How to find a good investment property

Understanding the big picture

If you’ve typed ‘How to find a good investment property’ into your search engine then that’s already a good sign because you clearly understand that property investing is a process.

That process begins and ends with gathering reliable information. To start with, you will need to get an overall picture of the national economy and housing market (assuming you are investing in the UK!). This will affect all aspects of your investing strategy.

For example, when the economy is booming with businesses thriving and unemployment low, there will be more demand for houses. With the UK’s chronic supply shortage, that also translates to increasing house prices. So, you can expect to pay more to acquire your investment property but whether you are following an income or capital growth strategy, there is likely to be a healthy demand and attractive mortgage offers.

Property investing in a recession poses a different puzzle. Houses may be more affordable but there will be fewer mortgage products on the market and demand will be suppressed. There is less room for error in your strategy.

Next, you will need to understand regional trends and work out the reasons for them. Using reputable sources, find the average house price growth rates and affordability ratios for different areas and compare them with the national average. Look at what’s going on in each area of high growth and decide whether there’s room for more growth or if the surge has passed. Low growth areas may indicate an upcoming correction so consider these areas too.

It’s all in the detail so once you’ve got your head around the bigger picture, you can start to drill down into the regional/local specifics.

Local demand and supply

To understand how to find a good investment property in a specific area, you have to approach the process with a business mentality. That is, you need to look at the demand for your product before you focus on supply.

This is so critical that we’re going to repeat it: look at the demand for your product before you focus on supply.

A useful tool that will help property investors understand and assess local demand is the local authority’s development plan. That will detail all upcoming development projects, revealing what’s being built, where and when. For example, if a new local hospital is planned for completion in 2025, you will know that demand for accommodation in that vicinity will increase as the completion date gets closer.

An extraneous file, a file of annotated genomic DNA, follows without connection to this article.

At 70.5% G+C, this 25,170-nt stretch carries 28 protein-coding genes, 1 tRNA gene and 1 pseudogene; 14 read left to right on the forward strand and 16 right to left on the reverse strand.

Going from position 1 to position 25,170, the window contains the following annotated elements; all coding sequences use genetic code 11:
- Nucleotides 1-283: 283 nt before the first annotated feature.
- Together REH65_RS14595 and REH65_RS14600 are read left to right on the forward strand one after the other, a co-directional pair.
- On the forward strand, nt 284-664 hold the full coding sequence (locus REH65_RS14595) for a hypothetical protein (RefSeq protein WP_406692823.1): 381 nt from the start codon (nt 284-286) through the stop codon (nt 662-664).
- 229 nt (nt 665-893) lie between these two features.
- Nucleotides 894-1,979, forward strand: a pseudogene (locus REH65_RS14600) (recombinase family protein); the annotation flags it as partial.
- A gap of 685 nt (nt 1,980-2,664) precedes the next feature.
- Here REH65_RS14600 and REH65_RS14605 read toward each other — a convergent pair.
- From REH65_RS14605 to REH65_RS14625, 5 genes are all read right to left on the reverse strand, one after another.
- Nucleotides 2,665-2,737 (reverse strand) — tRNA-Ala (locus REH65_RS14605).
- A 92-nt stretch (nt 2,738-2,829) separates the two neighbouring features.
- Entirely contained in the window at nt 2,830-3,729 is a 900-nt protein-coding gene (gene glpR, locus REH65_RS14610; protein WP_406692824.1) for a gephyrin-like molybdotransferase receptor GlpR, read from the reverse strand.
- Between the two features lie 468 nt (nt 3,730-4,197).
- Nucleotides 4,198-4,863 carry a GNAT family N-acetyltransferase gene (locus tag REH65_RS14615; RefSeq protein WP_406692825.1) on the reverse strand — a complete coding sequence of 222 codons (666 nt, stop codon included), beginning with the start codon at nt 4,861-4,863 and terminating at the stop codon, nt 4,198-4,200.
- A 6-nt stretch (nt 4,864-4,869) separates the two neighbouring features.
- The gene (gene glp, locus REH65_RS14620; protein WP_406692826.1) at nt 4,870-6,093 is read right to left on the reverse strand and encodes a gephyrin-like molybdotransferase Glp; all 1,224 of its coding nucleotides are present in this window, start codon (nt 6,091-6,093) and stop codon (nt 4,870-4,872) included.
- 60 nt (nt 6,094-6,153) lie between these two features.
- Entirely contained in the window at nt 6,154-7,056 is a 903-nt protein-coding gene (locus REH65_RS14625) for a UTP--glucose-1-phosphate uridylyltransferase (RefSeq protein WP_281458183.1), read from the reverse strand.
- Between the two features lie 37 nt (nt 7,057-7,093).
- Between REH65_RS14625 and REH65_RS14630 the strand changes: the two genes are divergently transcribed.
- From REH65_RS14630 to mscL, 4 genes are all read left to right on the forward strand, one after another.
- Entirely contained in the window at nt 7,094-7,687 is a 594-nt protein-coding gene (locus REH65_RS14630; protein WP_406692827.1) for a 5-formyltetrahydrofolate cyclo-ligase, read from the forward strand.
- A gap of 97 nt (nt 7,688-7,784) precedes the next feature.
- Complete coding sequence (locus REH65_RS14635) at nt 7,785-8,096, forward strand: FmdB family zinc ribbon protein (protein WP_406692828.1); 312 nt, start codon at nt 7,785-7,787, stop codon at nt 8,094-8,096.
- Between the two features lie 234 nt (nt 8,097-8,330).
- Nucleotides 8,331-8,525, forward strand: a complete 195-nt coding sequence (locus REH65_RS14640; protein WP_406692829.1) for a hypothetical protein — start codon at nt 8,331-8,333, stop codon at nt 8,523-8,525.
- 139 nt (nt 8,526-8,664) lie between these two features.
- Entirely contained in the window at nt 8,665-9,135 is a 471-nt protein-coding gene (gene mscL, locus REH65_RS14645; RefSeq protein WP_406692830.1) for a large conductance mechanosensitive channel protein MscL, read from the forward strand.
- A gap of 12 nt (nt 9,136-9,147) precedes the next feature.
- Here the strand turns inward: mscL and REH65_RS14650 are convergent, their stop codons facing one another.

Where there are large existing employers (hospitals, universities, factories, etc.), an experienced property investor will usually speak to the accommodation departments for details about the types of homes that employees tend to rent or buy. Letting agents are also a great source of intel, and it’s worth building connections with these businesses anyway because they are likely to be a handy source of tenants!

With the work from home trend now firmly established, WiFi speed is becoming an important factor for tenants and home buyers. It is wise to find out if there are any areas with particularly good or bad service.

Only when you are confident that the local demand is there should you look into sourcing specific investment properties. Some useful avenues of exploration include:

  • Auction sites
  • Repossession sites
  • HMO registers (if you plan to cater for large numbers of tenants)
  • Landlords’ forums (existing landlords are often selling properties)
  • Individual homeowners (dropping notes through letterboxes)

How to find a good investment property: top tip

Did you know that there are people out there who specialise in sourcing profitable investment properties for investors? Using sourcing agents can be a great strategy for getting your portfolio up and running if you don’t have the time or inclination to find properties for yourself. Agents usually charge you a percentage of the property value.

What to look for in an investment property

Before buying an investment property, always either view the property yourself, or get someone you trust to do so.

Here is a brief list of what to look for:

  • Access to transport links (road, rail, bus stops, etc.)
  • Parking
  • Local shops nearby
  • Safe area
  • Plumbing and electrics that work
  • Space (high ceilings, large rooms)
  • Cleanable
  • Logical layout (most people like their home to follow the norm)

Properties which should normally be avoided include those with:

  • Structural issues
  • Damp
  • Strange smells
  • Nuisance neighbours
  • Restrictions (e.g., listed buildings)
  • Environmental hazards (flood risk, pylons, landfill nearby, etc.)

How to find a good investment property with help from Fielding Financial

Of course, in an article of this size, we can only present the basics. For more detail on how to find a good investment property, we strongly recommend you book a place on one of our fun and insightful free property seminars.

Take a look at our seminar page and either sign up for one today or join our waiting list if there are no convenient locations currently available.

Share this